Tuesday, April 27, 2021


Below are a few somewhat brief $.02 opinions about books I've read or listened to recently but don't have time, inclination, or opportunity to review in full. Their appearance in this recurring piece generally has little to nothing to do with merit. Many of these books I enjoyed as much or more than those that got the full court press. I hope you'll consider one or two for your own TBR stack if they strike your fancy whether they struck mine or not.


Winter Countsby David Heska Wanbli Weiden

Winter Counts is a knockout piece of crime fiction featuring a Native American protagonist written by a Native American author. Which is reason enough to pick this up, since Native authors are vastly under-represented and under-appreciated. Weiden's debut has been shortlisted for the Edgar Award for Best First Novel, and I wouldn't be surprised if he took home the prize. Set on the Rosebud Reservation in South Dakota, Winter Counts centers on local enforcer Virgil Wounded Horse and his efforts to combat a local drug issue and save a family member in the process. Fantastic stuff and I can't wait for more DHWW and Virgil.

Group, by Christie Tate

For whatever reason there has been a spate of therapy books in the non-fiction realm lately and I am here for it. Others I've read (and greatly enjoyed) were written from the psychologist/psychiatrist perspective, so this was a fresh take. Told by Christie Tate, it was a story I related to in many ways, as Tate was a top student in her law school yet plagued by sadness and thoughts of her own death. Her wonderful therapist, Dr. Rosen, semi-forces her to join a psychotherapy group, and the result is a fabulous and often hilarious read.

Dear Child, by Romy Hausmann

A nifty take on an abduction story, Dear Child begins with a young woman unconscious and hospitalized in Munich following a hit-and-run. With her is a small child, Hannah, who tells a fairly creepy story of their existence and calls the woman "mama." But is the woman her mother? What of the brother Hannah says they left behind to clean stains on the carpet? And is "mama" really Lena, a girl who went missing 13 years ago? Told from alternating perspectives, Dear Child is a super fun ride. 

Little Cruelties, by Liz Nugent

Liz Nugent rocks. And that's not a pun on Ted Nugent, because we all know he's a moronic dick. Little Cruelties is told from the perspectives of three brothers--William, Luke and Brian Drumm. They are all present at a funeral. The catch is that one of them is in the casket and you don't find out which one until the end. Nugent is masterful at setting forth their intertwined lives and intimacies, each with his own version of events, strengths and frailties. Full of mind games and psychological maneuverings, it's a fast-paced gem.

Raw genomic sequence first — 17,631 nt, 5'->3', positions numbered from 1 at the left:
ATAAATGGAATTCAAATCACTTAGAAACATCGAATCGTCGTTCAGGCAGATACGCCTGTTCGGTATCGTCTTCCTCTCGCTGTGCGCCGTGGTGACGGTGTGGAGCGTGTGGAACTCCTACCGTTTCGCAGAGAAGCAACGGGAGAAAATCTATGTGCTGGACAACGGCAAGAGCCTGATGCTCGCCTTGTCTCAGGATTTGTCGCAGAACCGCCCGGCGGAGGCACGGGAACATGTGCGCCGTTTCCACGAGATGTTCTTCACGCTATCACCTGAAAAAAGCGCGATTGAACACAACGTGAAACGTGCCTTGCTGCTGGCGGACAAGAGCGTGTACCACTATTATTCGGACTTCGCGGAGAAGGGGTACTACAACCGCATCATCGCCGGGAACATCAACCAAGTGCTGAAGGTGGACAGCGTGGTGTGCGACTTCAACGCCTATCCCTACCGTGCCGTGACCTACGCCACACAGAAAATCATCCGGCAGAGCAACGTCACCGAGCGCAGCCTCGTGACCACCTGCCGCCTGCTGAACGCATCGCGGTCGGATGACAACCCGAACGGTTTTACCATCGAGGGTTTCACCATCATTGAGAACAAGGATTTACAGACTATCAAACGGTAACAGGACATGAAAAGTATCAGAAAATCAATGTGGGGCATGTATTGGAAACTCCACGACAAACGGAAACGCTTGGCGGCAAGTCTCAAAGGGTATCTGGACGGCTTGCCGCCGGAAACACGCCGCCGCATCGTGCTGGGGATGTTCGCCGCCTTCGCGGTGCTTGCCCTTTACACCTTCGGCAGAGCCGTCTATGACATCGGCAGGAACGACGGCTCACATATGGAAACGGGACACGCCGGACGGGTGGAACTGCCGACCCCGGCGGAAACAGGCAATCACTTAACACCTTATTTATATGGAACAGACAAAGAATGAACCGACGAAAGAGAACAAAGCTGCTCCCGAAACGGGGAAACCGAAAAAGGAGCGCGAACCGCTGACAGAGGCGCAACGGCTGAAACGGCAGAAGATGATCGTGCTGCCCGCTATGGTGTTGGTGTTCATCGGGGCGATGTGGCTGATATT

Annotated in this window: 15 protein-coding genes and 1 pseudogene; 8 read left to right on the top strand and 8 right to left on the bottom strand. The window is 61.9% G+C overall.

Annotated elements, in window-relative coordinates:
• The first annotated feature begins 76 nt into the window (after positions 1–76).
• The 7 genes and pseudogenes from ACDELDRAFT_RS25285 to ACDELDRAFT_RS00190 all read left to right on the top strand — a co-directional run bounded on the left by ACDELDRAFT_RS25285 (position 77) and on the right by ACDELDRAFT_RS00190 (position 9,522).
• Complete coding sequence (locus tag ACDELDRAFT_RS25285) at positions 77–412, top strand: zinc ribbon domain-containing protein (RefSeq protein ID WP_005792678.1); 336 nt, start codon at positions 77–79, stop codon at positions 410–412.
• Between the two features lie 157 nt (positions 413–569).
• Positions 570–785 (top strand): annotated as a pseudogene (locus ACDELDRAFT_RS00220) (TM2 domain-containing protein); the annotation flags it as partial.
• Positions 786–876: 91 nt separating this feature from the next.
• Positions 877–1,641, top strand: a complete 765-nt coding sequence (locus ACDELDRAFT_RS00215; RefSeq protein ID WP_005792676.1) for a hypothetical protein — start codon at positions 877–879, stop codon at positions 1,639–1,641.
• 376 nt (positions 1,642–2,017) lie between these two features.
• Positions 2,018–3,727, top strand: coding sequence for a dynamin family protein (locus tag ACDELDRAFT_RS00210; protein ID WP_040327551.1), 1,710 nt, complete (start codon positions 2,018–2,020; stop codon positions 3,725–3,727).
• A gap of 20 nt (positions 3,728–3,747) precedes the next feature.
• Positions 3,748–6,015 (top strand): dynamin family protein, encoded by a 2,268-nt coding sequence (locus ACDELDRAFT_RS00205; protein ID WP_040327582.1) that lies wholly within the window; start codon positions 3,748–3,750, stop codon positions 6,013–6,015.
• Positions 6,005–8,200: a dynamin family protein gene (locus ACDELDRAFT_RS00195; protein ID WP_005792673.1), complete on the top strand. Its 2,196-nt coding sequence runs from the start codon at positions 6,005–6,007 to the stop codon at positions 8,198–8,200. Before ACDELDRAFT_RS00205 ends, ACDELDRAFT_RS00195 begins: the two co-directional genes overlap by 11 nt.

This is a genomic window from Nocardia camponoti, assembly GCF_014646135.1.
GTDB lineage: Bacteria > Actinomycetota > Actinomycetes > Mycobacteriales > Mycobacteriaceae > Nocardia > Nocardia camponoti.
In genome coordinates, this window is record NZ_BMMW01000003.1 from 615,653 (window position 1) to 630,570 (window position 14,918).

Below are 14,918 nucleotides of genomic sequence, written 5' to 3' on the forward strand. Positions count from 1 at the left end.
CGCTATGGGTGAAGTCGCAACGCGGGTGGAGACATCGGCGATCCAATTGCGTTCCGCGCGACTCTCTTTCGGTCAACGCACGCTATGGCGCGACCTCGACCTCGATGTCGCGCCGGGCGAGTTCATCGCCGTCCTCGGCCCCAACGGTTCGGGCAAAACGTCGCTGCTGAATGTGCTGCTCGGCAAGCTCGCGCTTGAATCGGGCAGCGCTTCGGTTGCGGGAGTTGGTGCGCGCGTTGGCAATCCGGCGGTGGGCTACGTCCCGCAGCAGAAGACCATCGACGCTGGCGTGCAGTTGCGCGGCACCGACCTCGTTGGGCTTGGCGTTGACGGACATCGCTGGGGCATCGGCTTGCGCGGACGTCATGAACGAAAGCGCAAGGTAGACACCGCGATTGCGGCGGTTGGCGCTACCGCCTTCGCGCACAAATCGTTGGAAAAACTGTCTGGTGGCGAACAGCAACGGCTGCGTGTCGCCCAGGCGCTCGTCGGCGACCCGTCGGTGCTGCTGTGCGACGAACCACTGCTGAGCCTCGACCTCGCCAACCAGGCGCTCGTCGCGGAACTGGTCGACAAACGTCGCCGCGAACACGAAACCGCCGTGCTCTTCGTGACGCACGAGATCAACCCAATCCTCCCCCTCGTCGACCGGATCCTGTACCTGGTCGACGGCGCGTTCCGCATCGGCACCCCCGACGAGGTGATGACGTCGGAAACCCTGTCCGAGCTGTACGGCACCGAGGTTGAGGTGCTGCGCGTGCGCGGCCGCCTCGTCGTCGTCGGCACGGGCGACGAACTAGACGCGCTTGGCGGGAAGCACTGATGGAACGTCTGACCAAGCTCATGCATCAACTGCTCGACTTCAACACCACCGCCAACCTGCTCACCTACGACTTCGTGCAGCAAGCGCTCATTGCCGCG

Where The Edge Is, by Grainne Murphy

Gosh this one started out great, and I think I will eventually go back to it. A road in Ireland subsides, trapping five people inside a bus. As the rescue goes forth, we begin to learn about those involved. I was transfixed. Then all of a sudden I wasn't. One section started getting deep into historical issues and my pandemic-riddled brain just wasn't in for it at the time. But I love the cover and the premise and the beginning, so I will give this one another go one day. 

Between Two Kingdoms, by Suleika Jaouad

Oh boy. I was really looking forward to this memoir, mostly for the roadtrip-with-dog that was to follow the author's devastating cancer diagnosis when she had just graduated from college and was on the precipice of a new love and dream career. I hated that I wasn't enjoying it. I kept plugging along, thinking I was being an asshole for judging this woman who was going through such hell. But then. An event relating to her dog. Huh. Maybe I'm not off-base. But I'll give her yet another benefit of the doubt. Then, NOPE. A second event with animals, this one I couldn't overlook, even when someone went through what she did. She's a self-absorbed jerk who spent most of the book proving it and in the end didn't really replace that sentiment with anything redeeming. Bummer. (Of course, your mileage  may vary.)

No comments:

About Malcolm Avenue Review

I was lucky enough to be born and raised in a nifty, oak-shaded ranch house on Malcolm Avenue, a wide-laned residential street with little through traffic, located amid the foothills of Northern California. It was on that street and in that house I learned most of my adolescent life lessons, and many grown-up ones to boot. Malcolm Avenue was "home" for more than thirty years.

It was on Malcolm Avenue, through and with my family and the other families that made up our neighborhood of characters, that I first learned about and gained an appreciation for the things I continue to love the most to this day: music, animals, photography, sports, television/movies and, of course, books.

I owe a debt of gratitude to that life on Malcolm Avenue. It gave me a sense of community and friendship, support and adventure. For better and worse, life on that street likely had the biggest impact on the person I've become. So this blog, and the things I write here, are all, at their base level, a little bit of a love letter to Malcolm Avenue.


  © Blogger templates Newspaper by Ourblogtemplates.com 2008

Back to TOP